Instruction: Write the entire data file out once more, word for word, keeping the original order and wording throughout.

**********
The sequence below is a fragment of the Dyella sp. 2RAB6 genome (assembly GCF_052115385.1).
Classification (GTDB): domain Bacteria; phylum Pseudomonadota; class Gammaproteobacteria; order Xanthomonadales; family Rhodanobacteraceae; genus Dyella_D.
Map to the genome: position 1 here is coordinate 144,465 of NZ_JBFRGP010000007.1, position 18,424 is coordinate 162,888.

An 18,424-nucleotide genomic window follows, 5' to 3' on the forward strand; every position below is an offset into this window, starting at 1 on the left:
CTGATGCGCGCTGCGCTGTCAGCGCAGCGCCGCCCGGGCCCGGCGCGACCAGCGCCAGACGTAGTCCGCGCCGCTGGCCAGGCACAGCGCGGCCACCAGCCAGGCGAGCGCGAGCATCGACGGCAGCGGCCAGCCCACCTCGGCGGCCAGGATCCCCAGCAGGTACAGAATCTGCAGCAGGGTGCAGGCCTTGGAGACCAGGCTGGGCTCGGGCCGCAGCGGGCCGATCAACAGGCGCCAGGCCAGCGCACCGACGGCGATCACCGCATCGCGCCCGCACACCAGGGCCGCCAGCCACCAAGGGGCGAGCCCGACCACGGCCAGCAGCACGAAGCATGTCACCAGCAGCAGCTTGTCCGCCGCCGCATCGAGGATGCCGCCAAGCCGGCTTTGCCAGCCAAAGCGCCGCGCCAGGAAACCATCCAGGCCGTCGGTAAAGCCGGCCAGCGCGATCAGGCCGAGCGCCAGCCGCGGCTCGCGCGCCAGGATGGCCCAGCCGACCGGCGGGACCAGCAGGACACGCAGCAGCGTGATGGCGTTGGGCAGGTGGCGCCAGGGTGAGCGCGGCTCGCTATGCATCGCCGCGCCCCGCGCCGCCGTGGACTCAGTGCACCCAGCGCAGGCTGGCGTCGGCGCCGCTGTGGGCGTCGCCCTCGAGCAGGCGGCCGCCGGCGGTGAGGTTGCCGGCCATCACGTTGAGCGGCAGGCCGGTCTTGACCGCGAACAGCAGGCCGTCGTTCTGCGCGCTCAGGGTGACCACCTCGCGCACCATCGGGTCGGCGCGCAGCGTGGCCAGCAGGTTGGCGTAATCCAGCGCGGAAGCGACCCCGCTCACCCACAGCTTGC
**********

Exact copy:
The sequence below is a fragment of the Dyella sp. 2RAB6 genome (assembly GCF_052115385.1).
Classification (GTDB): domain Bacteria; phylum Pseudomonadota; class Gammaproteobacteria; order Xanthomonadales; family Rhodanobacteraceae; genus Dyella_D.
Map to the genome: position 1 here is coordinate 144,465 of NZ_JBFRGP010000007.1, position 18,424 is coordinate 162,888.

An 18,424-nucleotide genomic window follows, 5' to 3' on the forward strand; every position below is an offset into this window, starting at 1 on the left:
CTGATGCGCGCTGCGCTGTCAGCGCAGCGCCGCCCGGGCCCGGCGCGACCAGCGCCAGACGTAGTCCGCGCCGCTGGCCAGGCACAGCGCGGCCACCAGCCAGGCGAGCGCGAGCATCGACGGCAGCGGCCAGCCCACCTCGGCGGCCAGGATCCCCAGCAGGTACAGAATCTGCAGCAGGGTGCAGGCCTTGGAGACCAGGCTGGGCTCGGGCCGCAGCGGGCCGATCAACAGGCGCCAGGCCAGCGCACCGACGGCGATCACCGCATCGCGCCCGCACACCAGGGCCGCCAGCCACCAAGGGGCGAGCCCGACCACGGCCAGCAGCACGAAGCATGTCACCAGCAGCAGCTTGTCCGCCGCCGCATCGAGGATGCCGCCAAGCCGGCTTTGCCAGCCAAAGCGCCGCGCCAGGAAACCATCCAGGCCGTCGGTAAAGCCGGCCAGCGCGATCAGGCCGAGCGCCAGCCGCGGCTCGCGCGCCAGGATGGCCCAGCCGACCGGCGGGACCAGCAGGACACGCAGCAGCGTGATGGCGTTGGGCAGGTGGCGCCAGGGTGAGCGCGGCTCGCTATGCATCGCCGCGCCCCGCGCCGCCGTGGACTCAGTGCACCCAGCGCAGGCTGGCGTCGGCGCCGCTGTGGGCGTCGCCCTCGAGCAGGCGGCCGCCGGCGGTGAGGTTGCCGGCCATCACGTTGAGCGGCAGGCCGGTCTTGACCGCGAACAGCAGGCCGTCGTTCTGCGCGCTCAGGGTGACCACCTCGCGCACCATCGGGTCGGCGCGCAGCGTGGCCAGCAGGTTGGCGTAATCCAGCGCGGAAGCGACCCCGCTCACCCACAGCTTGC